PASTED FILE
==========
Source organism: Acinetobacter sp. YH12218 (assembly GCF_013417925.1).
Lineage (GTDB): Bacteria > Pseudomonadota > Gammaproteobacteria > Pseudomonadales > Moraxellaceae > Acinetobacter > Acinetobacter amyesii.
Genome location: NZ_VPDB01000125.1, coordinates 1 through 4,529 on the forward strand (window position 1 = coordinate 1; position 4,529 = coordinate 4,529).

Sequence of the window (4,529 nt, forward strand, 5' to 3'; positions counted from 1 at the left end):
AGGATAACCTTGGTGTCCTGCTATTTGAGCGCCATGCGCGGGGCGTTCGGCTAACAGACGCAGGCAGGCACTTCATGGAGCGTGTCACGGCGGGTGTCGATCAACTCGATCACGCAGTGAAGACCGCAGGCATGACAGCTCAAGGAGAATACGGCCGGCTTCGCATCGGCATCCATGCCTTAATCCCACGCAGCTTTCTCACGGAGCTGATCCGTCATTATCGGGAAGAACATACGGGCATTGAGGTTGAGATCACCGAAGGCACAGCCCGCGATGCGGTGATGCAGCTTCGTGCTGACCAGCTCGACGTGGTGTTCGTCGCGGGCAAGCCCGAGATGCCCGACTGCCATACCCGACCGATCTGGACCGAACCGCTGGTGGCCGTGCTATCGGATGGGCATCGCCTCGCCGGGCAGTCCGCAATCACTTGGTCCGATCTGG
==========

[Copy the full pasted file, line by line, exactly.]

Source organism: Acinetobacter sp. YH12218 (assembly GCF_013417925.1).
Lineage (GTDB): Bacteria > Pseudomonadota > Gammaproteobacteria > Pseudomonadales > Moraxellaceae > Acinetobacter > Acinetobacter amyesii.
Genome location: NZ_VPDB01000125.1, coordinates 1 through 4,529 on the forward strand (window position 1 = coordinate 1; position 4,529 = coordinate 4,529).

Sequence of the window (4,529 nt, forward strand, 5' to 3'; positions counted from 1 at the left end):
AGGATAACCTTGGTGTCCTGCTATTTGAGCGCCATGCGCGGGGCGTTCGGCTAACAGACGCAGGCAGGCACTTCATGGAGCGTGTCACGGCGGGTGTCGATCAACTCGATCACGCAGTGAAGACCGCAGGCATGACAGCTCAAGGAGAATACGGCCGGCTTCGCATCGGCATCCATGCCTTAATCCCACGCAGCTTTCTCACGGAGCTGATCCGTCATTATCGGGAAGAACATACGGGCATTGAGGTTGAGATCACCGAAGGCACAGCCCGCGATGCGGTGATGCAGCTTCGTGCTGACCAGCTCGACGTGGTGTTCGTCGCGGGCAAGCCCGAGATGCCCGACTGCCATACCCGACCGATCTGGACCGAACCGCTGGTGGCCGTGCTATCGGATGGGCATCGCCTCGCCGGGCAGTCCGCAATCACTTGGTCCGATCTGG